full name / name of organization:
CFP: Gulf Coast Culture After the Hurricanes
I am writing to solicit articles for a proposed collection of essays
addressing cultural issues on the Gulf Coast in the wake of 2005’s two major
hurricanes, Katrina and Rita. The collection will consist of six or seven
articles, each focusing on a particular cultural form (e.g. architecture and
the built environment, tourism, casinos and gaming, etc.) which has been the
subject of cultural planning discourse in the aftermath of the hurricanes.
The term “cultural policy” should be interpreted very broadly in this context,
including not only “official” cultural planning documents but also all of
those statements, formal and informal alike, which are made by all of the
invested parties. Because of this, contributors need not be experts in
cultural policy studies. A critical introduction will situate the collection
within the intellectual traditions of Folklore, Cultural Studies, and the
burgeoning field of Cultural Policy Studies.
The widespread destruction along the Gulf Coast caused by 2005’s two
devastating hurricanes seems to many to present an unprecedented opportunity
for the implementation of arts and cultural planning schemes which before the
storm would not have been possible. Thus, while their residents continue to
struggle to rebuild homes and businesses, communities from southeast Texas to
the southern Alabama find themselves the focus of planning conversations in
Austin, Baton Rouge, and Jackson as well as in Washington D.C. and New York,
in national media outlets as well as on the websites of non-profit and arts
advocacy groups. A search of Lexus-Nexus on cultural planning in New
Orleans, for example, will yield hundreds of reports, including the statements
of the mayor’s office and state officials as well as those of local and
national celebrities, residents, community organizations, national non-profit
organizations, and even foreign governments. The cacophony of voices is deafening.
The goal of this collection is to demystify the cultural planning process by
revealing the definitions of culture which underpin the larger discourse. It
will argue that approaches to culture which have grown out of Folklore and
Cultural Studies challenge those accepted a priori by cultural bureaucrats and
arts consultants and provide more nuanced, sophisticated, and culturally
relevant bases for cultural planning conversations. By isolating significant
cultural genres and analyzing the debate around each, the collection will
provide a model for future case studies of cultural policy and implementation.
Articles are sought on any relevant cultural form, with preference given to
articles which in some way address one of the following topics:
Architecture: Some ideas for this chapter include addressing the significance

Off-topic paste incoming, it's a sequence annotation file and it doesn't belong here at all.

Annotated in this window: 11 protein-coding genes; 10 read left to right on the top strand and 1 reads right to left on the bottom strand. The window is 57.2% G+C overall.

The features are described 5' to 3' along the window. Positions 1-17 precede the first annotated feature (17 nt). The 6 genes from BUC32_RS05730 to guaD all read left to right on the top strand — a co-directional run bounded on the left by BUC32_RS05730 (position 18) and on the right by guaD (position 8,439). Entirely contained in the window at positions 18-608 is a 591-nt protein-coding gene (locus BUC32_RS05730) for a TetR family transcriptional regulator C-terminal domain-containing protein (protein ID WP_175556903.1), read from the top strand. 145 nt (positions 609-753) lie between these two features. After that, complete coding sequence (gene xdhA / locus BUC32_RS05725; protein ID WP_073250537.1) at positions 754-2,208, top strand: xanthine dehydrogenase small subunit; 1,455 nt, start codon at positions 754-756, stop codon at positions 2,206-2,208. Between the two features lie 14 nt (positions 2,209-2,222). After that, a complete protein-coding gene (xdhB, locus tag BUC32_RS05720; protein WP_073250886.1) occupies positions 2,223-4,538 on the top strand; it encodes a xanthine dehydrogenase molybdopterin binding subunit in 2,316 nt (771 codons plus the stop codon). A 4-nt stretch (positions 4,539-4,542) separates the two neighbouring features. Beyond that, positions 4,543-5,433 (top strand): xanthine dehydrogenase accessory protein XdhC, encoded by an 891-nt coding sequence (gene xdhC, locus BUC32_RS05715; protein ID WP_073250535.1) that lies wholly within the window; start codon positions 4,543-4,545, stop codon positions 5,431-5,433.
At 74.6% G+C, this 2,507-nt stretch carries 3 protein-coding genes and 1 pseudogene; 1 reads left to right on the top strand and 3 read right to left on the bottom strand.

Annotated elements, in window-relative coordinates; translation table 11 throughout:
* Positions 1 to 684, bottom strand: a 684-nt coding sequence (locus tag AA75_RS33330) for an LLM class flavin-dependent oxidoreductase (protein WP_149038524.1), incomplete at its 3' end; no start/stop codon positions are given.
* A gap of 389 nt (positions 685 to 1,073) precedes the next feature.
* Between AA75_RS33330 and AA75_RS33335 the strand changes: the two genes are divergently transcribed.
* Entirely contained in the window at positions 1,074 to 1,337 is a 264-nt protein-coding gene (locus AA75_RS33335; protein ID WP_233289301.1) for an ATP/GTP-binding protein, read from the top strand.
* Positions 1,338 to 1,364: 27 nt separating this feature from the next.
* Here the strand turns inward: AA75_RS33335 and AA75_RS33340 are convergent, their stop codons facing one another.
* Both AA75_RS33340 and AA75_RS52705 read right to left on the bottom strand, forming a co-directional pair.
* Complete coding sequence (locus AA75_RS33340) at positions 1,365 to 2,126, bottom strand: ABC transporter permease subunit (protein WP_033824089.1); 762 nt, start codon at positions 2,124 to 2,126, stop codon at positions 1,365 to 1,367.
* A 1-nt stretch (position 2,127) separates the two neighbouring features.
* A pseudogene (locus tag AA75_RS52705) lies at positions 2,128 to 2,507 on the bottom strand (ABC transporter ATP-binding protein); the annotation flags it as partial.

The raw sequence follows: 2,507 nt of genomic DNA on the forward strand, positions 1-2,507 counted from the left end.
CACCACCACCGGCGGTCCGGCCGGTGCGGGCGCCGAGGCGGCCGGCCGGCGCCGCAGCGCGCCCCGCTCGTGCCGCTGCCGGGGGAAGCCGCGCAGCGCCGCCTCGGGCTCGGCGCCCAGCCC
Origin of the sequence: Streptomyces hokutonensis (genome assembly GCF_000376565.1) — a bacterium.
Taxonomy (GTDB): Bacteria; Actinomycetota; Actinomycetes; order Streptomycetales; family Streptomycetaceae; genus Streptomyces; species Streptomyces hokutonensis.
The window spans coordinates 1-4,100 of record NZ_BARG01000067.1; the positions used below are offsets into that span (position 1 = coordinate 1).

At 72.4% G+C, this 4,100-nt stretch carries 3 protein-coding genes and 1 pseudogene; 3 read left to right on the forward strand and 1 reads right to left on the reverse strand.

of much of the built environment of the Gulf Coast, including unique
vernacular architecture as well as the connections between architecturally
significant zones and ethnic communities.
Tourism: What does tourism mean for a rebuilt New Orleans? How are the
hurricanes themselves tourist attractions? What is at stake in this debate?
The Environment: The connection between the land and particular communities
might be the focus of this chapter. It could include, for example, commentary
on folk occupations (such as trapping, fishing, and oystering, all
significantly damaged by the storms) as well as the ways in which traditional
land use has been reimagined by cultural planners.
Festival: In the wake of the hurricanes, local festivals have been recast by
many as primarily economic events. This chapter might provide an opportunity
to examine urban events, such as New Orleans’ Jazz Fest and Mardi Gras with
rural events in the devastated portions of southwest Louisiana.
Gaming: A major area of concern in southeast Louisiana and an even more
significant one for the Mississippi coast, gaming provides an example of
culture in which the profit motive need not be disguised. This chapter might
look at the ways in which casino gaming – and the profits derived from casino
gaming – influence the larger cultural planning process.
Foodways: What happens when food is elevated to “culinary art”? How does
dining work as a marker of culture in the post-hurricane region?
An academic publishing house in the South has expressed interest in this
collection, and a formal proposal will be sent to their editor-in-chief at the
end of April. Contributors should expect to have final drafts prepared by
August 15, 2007.
Please submit 700-1000-word abstracts to Matthew Hackler at
mbh1010_at_louisiana.edu by April 27, 2007
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or write Jennifer Higginbotham: higginbj_at_english.upenn.edu
Received on Wed Apr 04 2007 - 17:24:02 EDT